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#9773183 - 02/25/14 10:28 PM While we're on the subject of smokers....
Duckcreek Davy Offline
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Registered: 05/12/03
Posts: 8640
Loc: Wylie, TX. USA
Anybody else ever used Black Walnut to smoke their meat? I had it suggested to me by a friend of my uncle Arts. He bragged how good it was. Now we have an abundance of old growth Walnut trees on Arts farm so Art and myself cut me a load up this week and I've used it several times already. The wood splits very easily and burns well. This was from wood that had fallen and was fully cured. I gotta tell you...in my opinion it's the best tasting stuff I ever used. I was very happy with it. The only problem is cutting into that beautiful wood knowing you are going to burn it rather than make something pretty out of it. I'll be going back for more of this firewood soon. thumb
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Dave Morris



"No free man shall ever be debarred the use of arms. The strongest reason for the people to retain the right to keep and bear arms is, as a last resort, to protect themselves against tyranny in government." --Thomas Jefferson,

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#9773988 - 02/26/14 09:08 AM Re: While we're on the subject of smokers.... [Re: Duckcreek Davy]
Kattelyn Offline
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Registered: 02/11/09
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Loc: Mansfield-ish
I was taught that any tree that produces something you eat is good for smoking meats.

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#9775641 - 02/26/14 03:46 PM Re: While we're on the subject of smokers.... [Re: Kattelyn]
Duckcreek Davy Offline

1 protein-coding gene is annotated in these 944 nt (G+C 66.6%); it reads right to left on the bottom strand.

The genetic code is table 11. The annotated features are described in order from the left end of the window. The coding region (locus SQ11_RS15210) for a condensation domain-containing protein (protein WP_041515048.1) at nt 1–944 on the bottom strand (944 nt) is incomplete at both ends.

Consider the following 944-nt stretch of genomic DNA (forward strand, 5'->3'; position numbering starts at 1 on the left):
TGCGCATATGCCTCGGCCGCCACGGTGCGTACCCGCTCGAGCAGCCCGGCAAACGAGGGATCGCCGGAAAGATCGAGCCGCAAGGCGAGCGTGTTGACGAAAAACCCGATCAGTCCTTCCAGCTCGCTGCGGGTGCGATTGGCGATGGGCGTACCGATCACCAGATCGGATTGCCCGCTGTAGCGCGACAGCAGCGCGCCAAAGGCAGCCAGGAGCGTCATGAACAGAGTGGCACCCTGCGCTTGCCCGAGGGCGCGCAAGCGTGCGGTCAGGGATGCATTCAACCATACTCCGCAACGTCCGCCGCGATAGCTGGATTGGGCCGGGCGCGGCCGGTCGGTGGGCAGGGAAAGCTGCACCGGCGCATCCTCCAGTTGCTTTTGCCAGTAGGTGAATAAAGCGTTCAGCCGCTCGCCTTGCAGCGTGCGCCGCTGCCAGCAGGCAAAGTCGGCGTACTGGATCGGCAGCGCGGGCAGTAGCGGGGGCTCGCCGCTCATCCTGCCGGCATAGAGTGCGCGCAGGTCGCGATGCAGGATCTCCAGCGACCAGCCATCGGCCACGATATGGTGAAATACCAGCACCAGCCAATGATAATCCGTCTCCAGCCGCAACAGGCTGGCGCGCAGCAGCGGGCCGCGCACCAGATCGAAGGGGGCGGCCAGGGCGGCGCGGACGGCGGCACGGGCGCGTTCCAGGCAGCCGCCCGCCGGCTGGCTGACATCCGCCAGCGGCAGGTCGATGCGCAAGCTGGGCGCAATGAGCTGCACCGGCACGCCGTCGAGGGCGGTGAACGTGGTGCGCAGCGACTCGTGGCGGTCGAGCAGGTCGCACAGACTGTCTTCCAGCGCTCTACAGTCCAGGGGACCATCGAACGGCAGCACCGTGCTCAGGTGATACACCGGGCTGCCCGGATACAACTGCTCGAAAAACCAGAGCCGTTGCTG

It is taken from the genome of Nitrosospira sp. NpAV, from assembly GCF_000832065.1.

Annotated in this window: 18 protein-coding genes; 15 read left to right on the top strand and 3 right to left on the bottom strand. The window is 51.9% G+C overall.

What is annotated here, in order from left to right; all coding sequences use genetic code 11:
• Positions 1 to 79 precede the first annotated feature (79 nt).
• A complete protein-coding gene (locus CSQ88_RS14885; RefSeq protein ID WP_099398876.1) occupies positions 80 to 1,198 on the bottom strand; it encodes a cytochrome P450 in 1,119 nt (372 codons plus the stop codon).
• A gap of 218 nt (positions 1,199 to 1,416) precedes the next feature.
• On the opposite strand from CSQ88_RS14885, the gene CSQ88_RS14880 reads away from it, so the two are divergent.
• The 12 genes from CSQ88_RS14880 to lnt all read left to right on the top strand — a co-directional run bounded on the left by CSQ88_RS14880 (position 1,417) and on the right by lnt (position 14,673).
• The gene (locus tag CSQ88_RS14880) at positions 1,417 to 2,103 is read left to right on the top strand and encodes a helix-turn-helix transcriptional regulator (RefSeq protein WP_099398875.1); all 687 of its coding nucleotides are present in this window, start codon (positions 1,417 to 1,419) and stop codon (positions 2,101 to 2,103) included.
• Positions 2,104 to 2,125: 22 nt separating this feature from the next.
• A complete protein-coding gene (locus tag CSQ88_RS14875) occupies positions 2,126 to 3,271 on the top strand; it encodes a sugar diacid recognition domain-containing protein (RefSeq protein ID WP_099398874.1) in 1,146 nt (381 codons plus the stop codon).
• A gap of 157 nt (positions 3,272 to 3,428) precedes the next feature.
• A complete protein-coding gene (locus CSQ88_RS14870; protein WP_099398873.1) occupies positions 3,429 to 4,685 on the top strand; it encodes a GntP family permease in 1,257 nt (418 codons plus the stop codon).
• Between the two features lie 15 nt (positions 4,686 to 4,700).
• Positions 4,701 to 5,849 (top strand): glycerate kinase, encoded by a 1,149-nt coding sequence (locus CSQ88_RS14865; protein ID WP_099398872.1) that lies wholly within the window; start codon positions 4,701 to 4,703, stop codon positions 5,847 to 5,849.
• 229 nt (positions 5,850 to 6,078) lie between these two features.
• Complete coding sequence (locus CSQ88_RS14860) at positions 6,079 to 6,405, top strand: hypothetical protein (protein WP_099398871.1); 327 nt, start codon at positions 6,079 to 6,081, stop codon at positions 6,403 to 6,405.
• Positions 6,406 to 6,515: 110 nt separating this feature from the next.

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Registered: 05/12/03
Posts: 8640
Loc: Wylie, TX. USA
Originally Posted By: Kattelyn
I was taught that any tree that produces something you eat is good for smoking meats.

Well you know what, I never thought about it, but that sounds like a good rule of thumb. I know they use fruitwood in a lot of places and brag on it. In fact even the mesquite tree puts out a bean that is edible. I guess you never hear of walnut used for it due to the high value of the wood. It'd be a tough sell bundled up at the 7-11.
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Dave Morris



"No free man shall ever be debarred the use of arms. The strongest reason for the people to retain the right to keep and bear arms is, as a last resort, to protect themselves against tyranny in government." --Thomas Jefferson,

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#9775827 - 02/26/14 04:43 PM Re: While we're on the subject of smokers.... [Re: Duckcreek Davy]
Kattelyn Offline
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Registered: 02/11/09
Posts: 31696
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Originally Posted By: Duckcreek Davy
Originally Posted By: Kattelyn
I was taught that any tree that produces something you eat is good for smoking meats.

Well you know what, I never thought about it, but that sounds like a good rule of thumb. I know they use fruitwood in a lot of places and brag on it. In fact even the mesquite tree puts out a bean that is edible. I guess you never hear of walnut used for it due to the high value of the wood. It'd be a tough sell bundled up at the 7-11.


Think about it also, mountain ash, hackberry. We could be missing some excellent woods because we don't think about them.